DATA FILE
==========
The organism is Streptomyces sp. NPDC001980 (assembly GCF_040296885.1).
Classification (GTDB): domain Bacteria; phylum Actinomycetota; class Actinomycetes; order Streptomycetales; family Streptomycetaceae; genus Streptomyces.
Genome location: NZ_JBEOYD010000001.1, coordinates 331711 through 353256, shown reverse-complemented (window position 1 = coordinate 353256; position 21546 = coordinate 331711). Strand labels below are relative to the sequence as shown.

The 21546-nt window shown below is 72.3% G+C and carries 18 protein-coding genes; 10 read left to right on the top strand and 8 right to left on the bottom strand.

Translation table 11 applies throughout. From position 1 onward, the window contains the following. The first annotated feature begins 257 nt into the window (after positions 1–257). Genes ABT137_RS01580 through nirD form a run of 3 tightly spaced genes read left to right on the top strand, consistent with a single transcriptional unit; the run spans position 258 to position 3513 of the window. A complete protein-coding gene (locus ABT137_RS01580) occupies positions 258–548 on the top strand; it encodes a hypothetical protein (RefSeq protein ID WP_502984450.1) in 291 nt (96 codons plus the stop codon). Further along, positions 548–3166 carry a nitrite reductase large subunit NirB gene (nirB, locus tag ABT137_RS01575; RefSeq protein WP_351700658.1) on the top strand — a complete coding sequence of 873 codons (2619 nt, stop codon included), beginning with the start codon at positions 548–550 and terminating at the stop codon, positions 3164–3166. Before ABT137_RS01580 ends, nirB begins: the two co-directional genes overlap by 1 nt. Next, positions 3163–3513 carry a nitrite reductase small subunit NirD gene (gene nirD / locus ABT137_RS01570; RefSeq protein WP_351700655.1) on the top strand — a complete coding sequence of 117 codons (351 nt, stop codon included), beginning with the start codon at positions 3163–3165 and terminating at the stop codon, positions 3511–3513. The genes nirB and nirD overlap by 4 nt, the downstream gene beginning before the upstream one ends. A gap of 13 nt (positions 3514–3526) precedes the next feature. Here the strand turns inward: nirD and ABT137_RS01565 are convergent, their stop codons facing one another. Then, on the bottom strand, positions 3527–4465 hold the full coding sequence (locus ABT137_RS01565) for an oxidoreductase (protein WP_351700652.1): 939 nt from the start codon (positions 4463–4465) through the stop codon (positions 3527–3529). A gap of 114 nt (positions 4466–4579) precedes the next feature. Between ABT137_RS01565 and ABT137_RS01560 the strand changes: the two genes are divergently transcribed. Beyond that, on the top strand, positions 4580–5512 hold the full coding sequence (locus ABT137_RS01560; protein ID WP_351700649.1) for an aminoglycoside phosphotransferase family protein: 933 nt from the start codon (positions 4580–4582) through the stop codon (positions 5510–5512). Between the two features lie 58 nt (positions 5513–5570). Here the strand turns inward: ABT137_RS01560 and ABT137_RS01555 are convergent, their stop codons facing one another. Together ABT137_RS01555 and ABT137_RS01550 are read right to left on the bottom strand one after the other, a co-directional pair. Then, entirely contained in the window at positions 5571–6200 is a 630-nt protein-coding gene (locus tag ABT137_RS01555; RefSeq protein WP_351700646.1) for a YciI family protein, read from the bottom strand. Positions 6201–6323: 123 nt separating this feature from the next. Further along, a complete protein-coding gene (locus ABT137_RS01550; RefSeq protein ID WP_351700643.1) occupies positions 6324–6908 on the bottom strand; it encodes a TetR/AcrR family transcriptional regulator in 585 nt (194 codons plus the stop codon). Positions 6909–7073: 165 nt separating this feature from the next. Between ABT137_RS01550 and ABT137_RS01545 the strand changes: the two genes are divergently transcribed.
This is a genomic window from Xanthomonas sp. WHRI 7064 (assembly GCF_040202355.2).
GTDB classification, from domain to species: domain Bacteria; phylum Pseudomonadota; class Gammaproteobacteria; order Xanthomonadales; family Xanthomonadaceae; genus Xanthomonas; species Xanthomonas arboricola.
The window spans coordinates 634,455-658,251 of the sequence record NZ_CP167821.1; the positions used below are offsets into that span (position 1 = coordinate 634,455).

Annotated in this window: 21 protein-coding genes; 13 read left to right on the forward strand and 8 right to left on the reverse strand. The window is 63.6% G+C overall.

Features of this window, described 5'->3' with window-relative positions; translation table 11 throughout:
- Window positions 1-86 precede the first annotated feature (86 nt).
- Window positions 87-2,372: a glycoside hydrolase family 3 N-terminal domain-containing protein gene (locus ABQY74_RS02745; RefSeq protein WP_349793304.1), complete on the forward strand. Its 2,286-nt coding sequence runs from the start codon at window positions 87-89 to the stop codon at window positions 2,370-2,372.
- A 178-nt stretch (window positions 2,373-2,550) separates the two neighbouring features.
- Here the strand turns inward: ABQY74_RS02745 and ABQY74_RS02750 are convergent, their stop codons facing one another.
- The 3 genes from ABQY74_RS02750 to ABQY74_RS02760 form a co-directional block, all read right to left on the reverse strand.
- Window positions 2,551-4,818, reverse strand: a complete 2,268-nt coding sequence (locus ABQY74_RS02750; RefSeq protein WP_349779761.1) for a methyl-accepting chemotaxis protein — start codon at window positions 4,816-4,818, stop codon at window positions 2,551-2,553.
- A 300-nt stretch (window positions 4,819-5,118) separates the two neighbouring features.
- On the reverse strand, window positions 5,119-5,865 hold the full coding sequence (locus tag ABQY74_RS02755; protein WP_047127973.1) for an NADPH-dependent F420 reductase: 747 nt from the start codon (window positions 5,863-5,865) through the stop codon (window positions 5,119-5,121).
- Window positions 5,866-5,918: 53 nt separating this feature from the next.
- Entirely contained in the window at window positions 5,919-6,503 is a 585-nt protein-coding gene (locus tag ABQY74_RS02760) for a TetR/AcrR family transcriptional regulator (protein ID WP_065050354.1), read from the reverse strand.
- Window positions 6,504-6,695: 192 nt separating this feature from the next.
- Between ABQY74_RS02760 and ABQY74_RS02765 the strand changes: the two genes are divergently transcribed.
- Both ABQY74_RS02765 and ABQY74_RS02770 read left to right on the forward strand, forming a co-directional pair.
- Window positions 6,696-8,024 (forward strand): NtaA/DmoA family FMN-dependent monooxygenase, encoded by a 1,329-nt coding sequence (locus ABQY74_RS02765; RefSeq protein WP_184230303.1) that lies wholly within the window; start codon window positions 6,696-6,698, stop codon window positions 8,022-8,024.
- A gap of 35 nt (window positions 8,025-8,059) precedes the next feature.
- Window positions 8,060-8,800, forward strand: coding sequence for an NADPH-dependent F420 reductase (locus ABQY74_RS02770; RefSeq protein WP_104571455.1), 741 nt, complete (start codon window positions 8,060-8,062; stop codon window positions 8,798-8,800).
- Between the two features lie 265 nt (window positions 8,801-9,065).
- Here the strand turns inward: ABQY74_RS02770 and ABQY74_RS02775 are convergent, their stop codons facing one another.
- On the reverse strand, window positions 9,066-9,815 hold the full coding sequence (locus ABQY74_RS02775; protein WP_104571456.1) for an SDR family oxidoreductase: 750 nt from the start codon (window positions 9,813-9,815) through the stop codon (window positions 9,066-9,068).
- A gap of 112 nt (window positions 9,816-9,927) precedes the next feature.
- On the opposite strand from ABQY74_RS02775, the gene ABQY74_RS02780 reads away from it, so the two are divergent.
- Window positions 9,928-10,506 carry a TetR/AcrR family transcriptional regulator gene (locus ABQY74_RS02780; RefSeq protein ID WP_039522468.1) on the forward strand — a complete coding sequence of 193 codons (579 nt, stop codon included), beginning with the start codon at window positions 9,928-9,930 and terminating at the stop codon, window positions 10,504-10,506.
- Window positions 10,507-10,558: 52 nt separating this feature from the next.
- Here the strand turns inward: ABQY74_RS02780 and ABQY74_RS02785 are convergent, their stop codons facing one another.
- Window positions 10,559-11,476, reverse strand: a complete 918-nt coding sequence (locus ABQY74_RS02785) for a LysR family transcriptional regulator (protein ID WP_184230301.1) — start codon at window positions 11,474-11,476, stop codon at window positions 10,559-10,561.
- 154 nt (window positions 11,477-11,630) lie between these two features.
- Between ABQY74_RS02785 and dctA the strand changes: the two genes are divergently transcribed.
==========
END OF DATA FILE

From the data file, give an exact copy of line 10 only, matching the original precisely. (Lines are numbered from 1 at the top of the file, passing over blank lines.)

Features of this window, described 5'->3' with window-relative positions; translation table 11 throughout: